As you explore Burlington St., you are immediately struck by the density of factories and buildings. This tight cluster of industry was born from a ready supply of primary iron and steel. Hamilton was Canada’s leading producer of iron in 19th century despite importing much of its iron from out of town. In 1895, this all changed when the Hamilton Blast Furnace Company (HBFC) opened. The HBFC then merged with several local and regional companies to officially become the largest producer of iron and steel in the country. They once again merged in 1910 with Canada Screw and several other steel companies in Ontario and Quebec to form the Steel Company of Canada (Stelco).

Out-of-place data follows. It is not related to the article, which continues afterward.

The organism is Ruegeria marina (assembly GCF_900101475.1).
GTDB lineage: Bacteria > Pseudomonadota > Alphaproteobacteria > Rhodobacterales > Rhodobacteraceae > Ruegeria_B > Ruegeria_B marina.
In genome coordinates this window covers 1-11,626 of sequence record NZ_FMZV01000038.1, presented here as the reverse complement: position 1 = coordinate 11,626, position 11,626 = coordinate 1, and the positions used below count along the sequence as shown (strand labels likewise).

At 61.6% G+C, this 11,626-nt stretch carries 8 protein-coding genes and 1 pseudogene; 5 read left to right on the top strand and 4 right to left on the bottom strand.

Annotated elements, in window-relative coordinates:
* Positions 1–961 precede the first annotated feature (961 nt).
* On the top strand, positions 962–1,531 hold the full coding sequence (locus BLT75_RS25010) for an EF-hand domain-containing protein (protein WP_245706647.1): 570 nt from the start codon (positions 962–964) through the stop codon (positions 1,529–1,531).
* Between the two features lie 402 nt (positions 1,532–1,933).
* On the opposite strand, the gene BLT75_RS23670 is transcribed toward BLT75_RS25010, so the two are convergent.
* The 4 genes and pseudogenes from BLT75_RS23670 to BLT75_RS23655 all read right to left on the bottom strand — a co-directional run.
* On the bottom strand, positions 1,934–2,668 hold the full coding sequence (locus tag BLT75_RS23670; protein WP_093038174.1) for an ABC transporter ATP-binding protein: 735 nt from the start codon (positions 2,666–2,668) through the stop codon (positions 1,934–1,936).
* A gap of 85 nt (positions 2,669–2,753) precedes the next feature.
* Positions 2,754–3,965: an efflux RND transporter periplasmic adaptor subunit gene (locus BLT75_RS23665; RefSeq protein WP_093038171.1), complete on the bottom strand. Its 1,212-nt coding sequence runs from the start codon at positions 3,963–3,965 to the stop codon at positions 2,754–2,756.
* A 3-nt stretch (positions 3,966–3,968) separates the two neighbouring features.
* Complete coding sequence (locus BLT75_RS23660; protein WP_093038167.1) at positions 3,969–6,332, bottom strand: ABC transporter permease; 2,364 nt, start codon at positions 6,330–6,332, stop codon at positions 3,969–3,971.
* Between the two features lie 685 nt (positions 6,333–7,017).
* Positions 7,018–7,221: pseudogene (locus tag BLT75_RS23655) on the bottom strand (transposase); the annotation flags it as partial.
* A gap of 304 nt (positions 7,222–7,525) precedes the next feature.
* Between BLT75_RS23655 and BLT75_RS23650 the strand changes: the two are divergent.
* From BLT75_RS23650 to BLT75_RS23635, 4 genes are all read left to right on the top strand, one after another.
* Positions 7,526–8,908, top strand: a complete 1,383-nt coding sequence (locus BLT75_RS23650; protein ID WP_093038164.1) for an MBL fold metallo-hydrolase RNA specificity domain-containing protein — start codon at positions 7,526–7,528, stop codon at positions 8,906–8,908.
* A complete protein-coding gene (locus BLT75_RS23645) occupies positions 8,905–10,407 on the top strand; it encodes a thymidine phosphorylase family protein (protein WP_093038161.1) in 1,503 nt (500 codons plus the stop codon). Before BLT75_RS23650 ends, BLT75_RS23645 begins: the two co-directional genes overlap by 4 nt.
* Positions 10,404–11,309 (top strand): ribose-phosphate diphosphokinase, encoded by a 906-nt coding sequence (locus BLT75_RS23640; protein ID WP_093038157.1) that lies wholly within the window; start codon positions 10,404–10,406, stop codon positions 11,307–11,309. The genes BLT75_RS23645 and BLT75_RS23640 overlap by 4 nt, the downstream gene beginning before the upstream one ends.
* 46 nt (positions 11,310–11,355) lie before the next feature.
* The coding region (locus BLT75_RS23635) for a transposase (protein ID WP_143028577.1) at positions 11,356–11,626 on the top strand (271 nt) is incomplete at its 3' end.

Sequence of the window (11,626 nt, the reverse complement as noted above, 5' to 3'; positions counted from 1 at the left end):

Stelco was not only recognized as a giant in the steel industry but also set a standard for Canadian workers. In 1946, a major strike was won by Stelco workers paving the way for collective bargaining on a national level. The workers received union recognition, increased benefits, wages and a grievance system. Stelco filed for bankruptcy in 2007 and was bought by American giant, U.S. Steel. On December 31, 2013, U.S. Steel permanently ceased steel production in Hamilton. For more information click here.
Source: Hamilton Industrial Trail